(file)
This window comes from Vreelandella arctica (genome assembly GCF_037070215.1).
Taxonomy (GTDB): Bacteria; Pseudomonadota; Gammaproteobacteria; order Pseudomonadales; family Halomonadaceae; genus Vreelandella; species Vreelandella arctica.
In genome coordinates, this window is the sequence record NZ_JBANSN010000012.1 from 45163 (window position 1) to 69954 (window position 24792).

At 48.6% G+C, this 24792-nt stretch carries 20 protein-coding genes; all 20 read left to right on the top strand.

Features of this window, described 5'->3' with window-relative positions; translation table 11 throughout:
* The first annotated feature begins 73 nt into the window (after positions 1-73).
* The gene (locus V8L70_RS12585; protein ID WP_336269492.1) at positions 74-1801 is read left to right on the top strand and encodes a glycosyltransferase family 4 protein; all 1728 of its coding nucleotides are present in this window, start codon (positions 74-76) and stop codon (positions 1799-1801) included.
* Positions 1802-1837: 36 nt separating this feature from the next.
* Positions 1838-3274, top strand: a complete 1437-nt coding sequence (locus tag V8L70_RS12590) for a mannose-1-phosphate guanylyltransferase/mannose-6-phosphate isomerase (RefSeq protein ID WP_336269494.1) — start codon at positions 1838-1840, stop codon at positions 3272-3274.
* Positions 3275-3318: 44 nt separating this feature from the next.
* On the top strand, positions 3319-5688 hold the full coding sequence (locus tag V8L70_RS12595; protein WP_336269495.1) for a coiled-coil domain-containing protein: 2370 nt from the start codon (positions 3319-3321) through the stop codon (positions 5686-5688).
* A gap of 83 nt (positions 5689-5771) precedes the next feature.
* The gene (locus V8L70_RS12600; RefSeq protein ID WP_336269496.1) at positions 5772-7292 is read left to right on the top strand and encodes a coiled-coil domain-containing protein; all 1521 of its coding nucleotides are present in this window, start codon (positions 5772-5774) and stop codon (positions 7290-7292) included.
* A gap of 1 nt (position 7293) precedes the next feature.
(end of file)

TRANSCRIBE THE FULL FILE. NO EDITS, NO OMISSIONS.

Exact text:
This window comes from Vreelandella arctica (genome assembly GCF_037070215.1).
Taxonomy (GTDB): Bacteria; Pseudomonadota; Gammaproteobacteria; order Pseudomonadales; family Halomonadaceae; genus Vreelandella; species Vreelandella arctica.
In genome coordinates, this window is the sequence record NZ_JBANSN010000012.1 from 45163 (window position 1) to 69954 (window position 24792).

At 48.6% G+C, this 24792-nt stretch carries 20 protein-coding genes; all 20 read left to right on the top strand.

Features of this window, described 5'->3' with window-relative positions; translation table 11 throughout:
* The first annotated feature begins 73 nt into the window (after positions 1-73).
* The gene (locus V8L70_RS12585; protein ID WP_336269492.1) at positions 74-1801 is read left to right on the top strand and encodes a glycosyltransferase family 4 protein; all 1728 of its coding nucleotides are present in this window, start codon (positions 74-76) and stop codon (positions 1799-1801) included.
* Positions 1802-1837: 36 nt separating this feature from the next.
* Positions 1838-3274, top strand: a complete 1437-nt coding sequence (locus tag V8L70_RS12590) for a mannose-1-phosphate guanylyltransferase/mannose-6-phosphate isomerase (RefSeq protein ID WP_336269494.1) — start codon at positions 1838-1840, stop codon at positions 3272-3274.
* Positions 3275-3318: 44 nt separating this feature from the next.
* On the top strand, positions 3319-5688 hold the full coding sequence (locus tag V8L70_RS12595; protein WP_336269495.1) for a coiled-coil domain-containing protein: 2370 nt from the start codon (positions 3319-3321) through the stop codon (positions 5686-5688).
* A gap of 83 nt (positions 5689-5771) precedes the next feature.
* The gene (locus V8L70_RS12600; RefSeq protein ID WP_336269496.1) at positions 5772-7292 is read left to right on the top strand and encodes a coiled-coil domain-containing protein; all 1521 of its coding nucleotides are present in this window, start codon (positions 5772-5774) and stop codon (positions 7290-7292) included.
* A gap of 1 nt (position 7293) precedes the next feature.